There is a saying I like, which goes; “To a man with a hammer, every problem looks like a nail”. It’s a phrase I often think of in my work. I try not to be that man with a hammer.
Sometimes I meet people who probably don’t need counselling, so if you’re considering counselling but feel unsure, you might want to read on.
First and foremost I’d say: self-care. The body and the mind are connected, so how we look after our bodies does impact our mood. There is a ton of research out there to show that lack of sleep, poor nutrition and other lifestyle factors can have a negative impact on your mental wellbeing.
Do you remember, as a child, having a tantrum of some kind, and your parent or other significant adult telling you “You’re just tired”? You woke up the next morning, grudgingly accepting they were right; what seemed monumental the night before was indeed a mere molehill. One of the problems of being an adult is you no longer have someone to tell you when you’re tired, and we’re not necessarily that great at telling ourselves.
Point being, if you’re having symptoms like irritability, headaches, poor concentration or brain fog, consider improving the quality and/or quantity of your sleep. Even though we’re not children anymore, problems have a tendency to feel bigger when we’re tired.
On the subject of nutrition, there is research going on all over the world looking at possible links between mood and certain food elements, for example omega-3, caffeine, and vitamins. At a more common-sense level, it stands to reason that if you eat rubbish you’re likely to feel rubbish. If you’re interesting in finding out more, the British Dietetic Association is a good starting point – https://www.bda.uk.com/foodfacts/food_mood
The third factor in this holy trinity of things-we-know-we-should-be-doing is, of course, exercise. The National Institute for Health and Care Excellence recommends exercise for what it calls “persistent subthreshold depressive symptoms or mild to moderate depression” (https://www.nice.org.uk/guidance/cg90/chapter/1-Guidance). When we think about exercise, I dare say many of us immediately think of “the gym”, but there are many different ways to get more active. Just as an example, I used to go rock-climbing: I found I was so focussed on the activity itself, I didn’t even think of it as exercise. Try searching online for ideas. If it helps, the dominant thought at present is that it only needs to be ‘moderate’ exercise several times a week. I’d suggest the key thing is finding something you enjoy and that fits within your schedule and budget.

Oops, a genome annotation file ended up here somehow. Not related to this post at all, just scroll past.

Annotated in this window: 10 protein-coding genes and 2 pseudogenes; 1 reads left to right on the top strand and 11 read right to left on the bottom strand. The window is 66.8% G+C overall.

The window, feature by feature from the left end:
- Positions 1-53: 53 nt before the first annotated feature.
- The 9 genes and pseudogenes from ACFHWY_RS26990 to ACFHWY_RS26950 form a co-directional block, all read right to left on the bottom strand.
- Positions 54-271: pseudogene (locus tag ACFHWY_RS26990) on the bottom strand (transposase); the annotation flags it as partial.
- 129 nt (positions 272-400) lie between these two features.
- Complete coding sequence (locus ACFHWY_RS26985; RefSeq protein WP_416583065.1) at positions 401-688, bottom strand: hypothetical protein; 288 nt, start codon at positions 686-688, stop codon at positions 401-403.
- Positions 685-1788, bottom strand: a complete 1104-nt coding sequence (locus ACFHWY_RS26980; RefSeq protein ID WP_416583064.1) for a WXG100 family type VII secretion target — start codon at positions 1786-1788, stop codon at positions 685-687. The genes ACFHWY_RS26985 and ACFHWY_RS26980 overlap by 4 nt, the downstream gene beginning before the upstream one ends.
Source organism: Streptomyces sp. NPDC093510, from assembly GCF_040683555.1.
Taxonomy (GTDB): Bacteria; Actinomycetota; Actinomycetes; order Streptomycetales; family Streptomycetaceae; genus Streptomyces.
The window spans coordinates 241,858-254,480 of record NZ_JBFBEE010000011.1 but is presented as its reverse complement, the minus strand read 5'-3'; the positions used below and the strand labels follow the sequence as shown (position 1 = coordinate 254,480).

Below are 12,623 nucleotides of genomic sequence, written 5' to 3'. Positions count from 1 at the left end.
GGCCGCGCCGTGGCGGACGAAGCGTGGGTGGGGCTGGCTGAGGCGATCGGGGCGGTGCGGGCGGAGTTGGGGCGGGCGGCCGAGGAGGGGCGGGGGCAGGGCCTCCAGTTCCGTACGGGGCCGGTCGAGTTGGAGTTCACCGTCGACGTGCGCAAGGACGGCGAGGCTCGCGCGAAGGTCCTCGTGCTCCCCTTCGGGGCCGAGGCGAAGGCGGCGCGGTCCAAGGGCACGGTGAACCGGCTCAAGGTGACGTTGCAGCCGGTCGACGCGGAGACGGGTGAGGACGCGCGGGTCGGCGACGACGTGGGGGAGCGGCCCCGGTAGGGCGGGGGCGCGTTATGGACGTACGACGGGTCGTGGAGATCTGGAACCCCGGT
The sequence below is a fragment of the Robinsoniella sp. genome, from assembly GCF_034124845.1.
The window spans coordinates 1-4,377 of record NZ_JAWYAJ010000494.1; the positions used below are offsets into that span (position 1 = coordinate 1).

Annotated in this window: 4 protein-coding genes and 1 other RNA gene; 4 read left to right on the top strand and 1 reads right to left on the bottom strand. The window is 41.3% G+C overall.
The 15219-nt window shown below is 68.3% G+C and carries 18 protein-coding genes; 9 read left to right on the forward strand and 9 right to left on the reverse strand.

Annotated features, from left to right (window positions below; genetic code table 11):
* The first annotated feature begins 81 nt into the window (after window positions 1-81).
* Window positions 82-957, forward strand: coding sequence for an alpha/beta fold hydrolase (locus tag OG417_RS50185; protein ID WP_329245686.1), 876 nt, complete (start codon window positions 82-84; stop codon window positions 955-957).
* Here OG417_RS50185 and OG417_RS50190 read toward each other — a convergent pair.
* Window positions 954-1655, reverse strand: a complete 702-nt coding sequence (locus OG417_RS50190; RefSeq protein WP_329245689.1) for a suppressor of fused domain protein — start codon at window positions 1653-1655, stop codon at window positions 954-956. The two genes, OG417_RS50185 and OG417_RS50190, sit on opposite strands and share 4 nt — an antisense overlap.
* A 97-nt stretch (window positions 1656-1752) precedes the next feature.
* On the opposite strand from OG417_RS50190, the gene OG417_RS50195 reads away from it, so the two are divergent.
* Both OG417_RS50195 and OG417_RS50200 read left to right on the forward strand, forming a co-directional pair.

Another aspect of self-care that doesn’t get as much coverage is what I will call “kindness”. Being kind to yourself, both in thought and in deed. If you have a tendency to chastise yourself a lot, just imagine that was another person speaking to you that way; you probably wouldn’t tolerate it. Give yourself a break, literally – reading, resuming a long-lost hobby, spending time with friends and so on. Re-engaging with the things you enjoy.
At this point I’d like to interject a personal belief of mine, which I regard as a hidden benefit of self-care. Improving your self-care in any way is an act of commitment; it’s treating yourself as important, and worthy of better. I believe that commitment, in itself, can be a powerful thing.
And it may take some commitment as well; like most diet and exercise endeavours, you’re unlikely to experience much change initially, it make take several months to feel significantly better.
Again, I try not to be that man with a hammer; I readily admit that for many people, the source of their distress is not going to be eliminated by eating more oily fish or by doing yoga. I’m old enough to appreciate that living costs – especially accomodation – have skyrocketed in the last couple of decades, whilst wages have barely kept pace with the Bank of England base rate. There are many challenges to modern living. Nevertheless, I’d say that robust self-care does give you a better chance of keeping your head above water.
Speaking of modern living, there are now numerous online services and smartphone apps which offer help with mental wellbeing. NHS Moodzone might be a good starting point to look at digital resources and a range of other self-help options – https://www.nhs.uk/conditions/stress-anxiety-depression/
For better or for worse, one of the two 64-million-dollar questions in the world of mental health is to do with knowing what treatments or strategies are going to work for an individual person at a given time. Counselling is one option amongst many, and the number of options seems to increase year-on-year. If you try something and it doesn’t work for you, it’s easy to feel demoralised, but please be assured there are always more options to try.